Best advice you’ve ever been given?
Proofread your story twice before filing. Then proof it again.

What rule(s) do you live your life by?

Never check email after 10 p.m. But, it’s always 10 p.m. somewhere…

What’s the most important tip you can give PR pros?

I think this point has been echoed by my Post colleagues, but please make sure you’ve actually read the publication you’re pitching to. I’ve yet to publish anything in the Post’s Arts & Life section on dog food, RV shows or how to pick up women at a chicken wing bar. It’s unlikely I ever will.

Best experience you’ve had with a PR pro? We love to hear about #wins.

I’ve dealt with a large number of PR reps who go above and beyond — rushing to get last-minute photo requests filled, sneaking me in a few minutes early for extra interview time, etc. PR reps and the media are both here to make everyone’s lives easier, and for the most part, Toronto’s PR community gets that.

I hate?
15MB emails. And commuting. Two usually unrelated things.

I love?
Quiet nights filled with Breaking Bad and breakfast burritos.

Reading?

Too many magazines. Maybe I’ll get around to Jonathan Franzen’s Freedom, which is gathering dust on my nightstand. Or maybe not.

Best place on earth?

Trinity Bellwoods Park with a greasy bag of Chippy’s and mushy peas.

Dinner guest?
The New Yorker‘s David Grann.

Hero?
Batman. You meant comic book hero, right?

Favourite app?

Rdio.

Pool or ocean?
Pool. I like to see what’s lurking underneath.

Voicemail or email?

Email. Always.

Fashion-able: Fall trending topics

Remember back in August when NYFW Fall 11 took off? We do too…vaguely.
For those that need a calendar reminder, and with fall now actually around the corner (truth can be harsh, we know), we wanted to refresh fashion tastebuds with trends to look forward to and attempt, come the turning of the leaves.Sigh. At least there’s some silver lining to the end of summer.
Glitter gone wild
Sparkles twinked under the flashbulbs on the runway. Be it accessories, a dress, or even a jacket, this fall is your time to shine bright.
Small sprinkles of glitter on pretty Miu Miu shoes… 
Image source.
…and large, stylish sequins by Prada
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Polka-dilly
Polka dots lighten any mood and have the ability to air their youthful playfulness to an elegant and classy outfit. Wear ’em well, so as not to look like a junior miss.
Stella McCartney meshes sheer fabric and polka dots to create a stunning, curvy silhouette. 
Image source.
Marc Jacobs takes dotting his “I’s” one step further with extreme patent leather dottage. 
Image source.

Colour me mine
Forget black for your holiday parties. Colour is where it’s at this season. Take this quiz to find out what colours suit you best. (Yes, this links to a Seventeen quiz. You know you want to do one again, for old time’s sake).
Jil Sander matches lips to coat in a hot poppy hue. 
Image source.
Givenchy raunchy in yellow. 
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So there you have it – lovely colours, prints and textures to look forward to in the coming months. How can you not be excited for a fall that involves sequins?

*Thanks to FASHION Magazine for the photos and trendy reminders!

Media, Darling: Jeni Besworth

Jeni B. entered the television industry over 12 years ago and never looked back. She has met, produced & interviewed some of the biggest celebrities. Highlights include: helping Pink make a new outfit with scissors & tape seconds before her live performance. Accidentally making a pass at Jon Cryer. Interviewing Tommy Chong from the living room floor after he threw his back out. Becoming the voice of Cribs.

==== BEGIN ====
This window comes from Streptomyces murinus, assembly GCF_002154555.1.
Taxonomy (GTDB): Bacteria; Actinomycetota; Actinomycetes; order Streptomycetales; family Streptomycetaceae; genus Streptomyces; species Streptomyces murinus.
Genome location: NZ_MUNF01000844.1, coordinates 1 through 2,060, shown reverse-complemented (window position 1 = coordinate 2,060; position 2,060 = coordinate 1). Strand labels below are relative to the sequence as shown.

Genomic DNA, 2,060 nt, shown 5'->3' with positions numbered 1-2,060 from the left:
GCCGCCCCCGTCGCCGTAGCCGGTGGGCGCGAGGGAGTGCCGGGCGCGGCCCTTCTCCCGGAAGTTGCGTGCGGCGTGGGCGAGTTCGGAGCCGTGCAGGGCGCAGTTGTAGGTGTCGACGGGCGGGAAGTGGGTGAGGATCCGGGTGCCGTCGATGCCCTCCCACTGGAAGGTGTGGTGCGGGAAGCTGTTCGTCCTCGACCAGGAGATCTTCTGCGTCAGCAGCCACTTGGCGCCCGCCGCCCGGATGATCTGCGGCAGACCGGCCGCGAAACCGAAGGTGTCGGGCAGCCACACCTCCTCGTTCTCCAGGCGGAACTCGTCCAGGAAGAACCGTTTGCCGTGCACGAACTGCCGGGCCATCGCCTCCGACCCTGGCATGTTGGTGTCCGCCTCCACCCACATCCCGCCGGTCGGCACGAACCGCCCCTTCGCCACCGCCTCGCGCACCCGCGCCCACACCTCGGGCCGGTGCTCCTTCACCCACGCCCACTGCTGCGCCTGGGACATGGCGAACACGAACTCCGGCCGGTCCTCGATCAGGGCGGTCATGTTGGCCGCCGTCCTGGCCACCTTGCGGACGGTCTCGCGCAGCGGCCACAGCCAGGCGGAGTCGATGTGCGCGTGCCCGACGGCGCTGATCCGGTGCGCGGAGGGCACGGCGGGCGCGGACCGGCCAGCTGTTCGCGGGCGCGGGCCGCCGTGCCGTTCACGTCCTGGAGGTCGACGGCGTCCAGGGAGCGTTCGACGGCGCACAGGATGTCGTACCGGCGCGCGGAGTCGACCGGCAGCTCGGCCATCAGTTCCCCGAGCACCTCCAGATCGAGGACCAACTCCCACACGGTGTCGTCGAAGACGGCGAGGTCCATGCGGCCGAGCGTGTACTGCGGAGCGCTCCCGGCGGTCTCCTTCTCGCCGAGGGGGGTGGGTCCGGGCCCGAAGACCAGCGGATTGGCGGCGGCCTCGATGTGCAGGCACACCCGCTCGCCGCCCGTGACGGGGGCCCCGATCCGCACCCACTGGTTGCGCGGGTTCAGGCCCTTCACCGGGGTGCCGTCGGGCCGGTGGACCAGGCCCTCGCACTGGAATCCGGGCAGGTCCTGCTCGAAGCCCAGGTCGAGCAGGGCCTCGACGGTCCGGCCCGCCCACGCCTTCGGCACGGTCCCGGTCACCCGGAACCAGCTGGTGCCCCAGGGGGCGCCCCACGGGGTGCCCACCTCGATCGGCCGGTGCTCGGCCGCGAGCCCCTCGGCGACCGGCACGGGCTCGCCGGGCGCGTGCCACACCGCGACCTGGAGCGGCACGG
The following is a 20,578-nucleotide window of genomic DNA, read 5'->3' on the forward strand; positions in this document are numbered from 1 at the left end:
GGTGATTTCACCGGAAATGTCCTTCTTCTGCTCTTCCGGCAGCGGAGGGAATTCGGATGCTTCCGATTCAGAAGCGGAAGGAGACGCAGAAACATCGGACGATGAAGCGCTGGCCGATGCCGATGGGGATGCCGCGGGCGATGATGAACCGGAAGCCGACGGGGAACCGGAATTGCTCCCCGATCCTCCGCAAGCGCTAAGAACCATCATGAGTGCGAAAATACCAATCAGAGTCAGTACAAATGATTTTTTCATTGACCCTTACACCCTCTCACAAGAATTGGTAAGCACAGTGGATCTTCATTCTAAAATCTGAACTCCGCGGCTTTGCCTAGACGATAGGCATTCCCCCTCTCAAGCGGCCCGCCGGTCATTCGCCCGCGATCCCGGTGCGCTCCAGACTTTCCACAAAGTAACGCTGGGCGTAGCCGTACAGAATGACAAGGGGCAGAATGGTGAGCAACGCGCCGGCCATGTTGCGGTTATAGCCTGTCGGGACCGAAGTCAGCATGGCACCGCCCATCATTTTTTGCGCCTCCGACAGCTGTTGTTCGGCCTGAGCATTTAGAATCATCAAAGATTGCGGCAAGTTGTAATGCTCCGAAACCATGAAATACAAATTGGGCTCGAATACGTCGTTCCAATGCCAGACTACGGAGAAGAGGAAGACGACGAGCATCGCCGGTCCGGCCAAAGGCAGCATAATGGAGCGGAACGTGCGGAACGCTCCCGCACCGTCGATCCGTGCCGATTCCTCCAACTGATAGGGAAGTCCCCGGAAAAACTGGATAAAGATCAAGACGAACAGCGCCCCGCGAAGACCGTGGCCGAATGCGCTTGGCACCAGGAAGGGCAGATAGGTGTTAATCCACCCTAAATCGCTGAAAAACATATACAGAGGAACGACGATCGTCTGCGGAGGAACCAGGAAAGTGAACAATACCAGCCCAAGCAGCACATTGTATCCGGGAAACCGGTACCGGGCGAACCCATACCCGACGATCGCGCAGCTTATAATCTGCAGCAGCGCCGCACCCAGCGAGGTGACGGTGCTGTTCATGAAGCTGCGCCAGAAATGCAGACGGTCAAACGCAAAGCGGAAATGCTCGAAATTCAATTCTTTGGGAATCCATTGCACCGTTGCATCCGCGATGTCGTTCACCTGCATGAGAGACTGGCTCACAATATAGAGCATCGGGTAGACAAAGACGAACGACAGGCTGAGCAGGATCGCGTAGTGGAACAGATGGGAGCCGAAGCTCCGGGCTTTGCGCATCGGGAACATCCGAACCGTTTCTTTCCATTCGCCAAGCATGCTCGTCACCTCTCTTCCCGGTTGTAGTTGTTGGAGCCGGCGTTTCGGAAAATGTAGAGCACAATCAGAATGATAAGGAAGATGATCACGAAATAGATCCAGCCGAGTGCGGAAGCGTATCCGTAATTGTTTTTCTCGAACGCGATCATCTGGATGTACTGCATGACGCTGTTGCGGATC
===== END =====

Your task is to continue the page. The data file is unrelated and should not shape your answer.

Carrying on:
Jeni is currently the supervising producer of Oh So Cosmo on Cosmo TV. Other credits include Open Mike with Mike Bullard, Canadian Idol, the Juno Awards, Walk of Fame, Project Runway Canada, MTV, So You Think You Can Dance Canada and Much Music. And, she is not above unpacking Lady Gaga’s shoes for her.

Twitter: @jenibesworth, @Oh_So_Cosmo 

Did you always want to be in the media? If not, what other careers were on the horizon?  
When I was in high school, my dream was to be on radio. So when I went to Ryerson, I finished the first year, thought I wouldn’t need any more schooling, and promptly left. I’ve been working in TV almost ever since!
Where would you like to be five years from now?
I am not aging very willingly so I don’t love looking ahead five years (ha), but if I must, I’d really like to still be working in a job I love. I have had the good fortune of being employed in this industry very consistently and I’d like to continue working on shows that are smart, informative and relevant. And personally, I hope I’m still kicking ass at being a good mama.

Any advice for people getting started in your industry?
 
Weirdly, it’s not always what you know, it’s how hard you’re willing to work to learn it. I am where I am because someone took a chance on me. Again and again. If you love what you do, and you put your whole heart into it, you’ll see results.

What are your favourite media outlets, not including your own?
I am newly in love with CBC Radio 2 – Drive with Rich Terfry, Q with Jian Ghomeshi, 99.9 Virgin Radio and my girl Taylor Kaye on Kiss 92.5. I watch a multitude of bad television shows – no judgement, it’s “research”. I’m 10 months off Facebook but have fallen in love with Twitter. I also frequent Lainey Gossip, People.com, George Stromboloupoulos’ site. I read Toronto Life, Today’s Parent and I really love Metro when I hop on the subway. 

Best interview you’ve ever had?
Working on the Bullard show was for sure a career highlight. Not only did I get to work with my best friends (and I literally sat across from my BFF every day!), the sheer amount of celebrities that passed through those doors on a regular basis was astounding. When I was the music producer, I not only booked the guests, but of course, pre-interviewed them. One time while trying to get any kind of interview out of Jack Black & Kyle Gass (Tenacious D), they jumped up mid-sentence, started playing air guitar and changed the words of TNT by AC/DC to ‘jeni b’. 

All of the interviews on Cribs have been amazing, as well. These people invite you into their homes and allow you to see them at their most intimate and they’ve almost all been gracious and lovely and kind. Jillian Barberie was a wonderful host. Bif Naked… what can I even say about her? She’s the bees knees. They’ve all exceeded my expectations.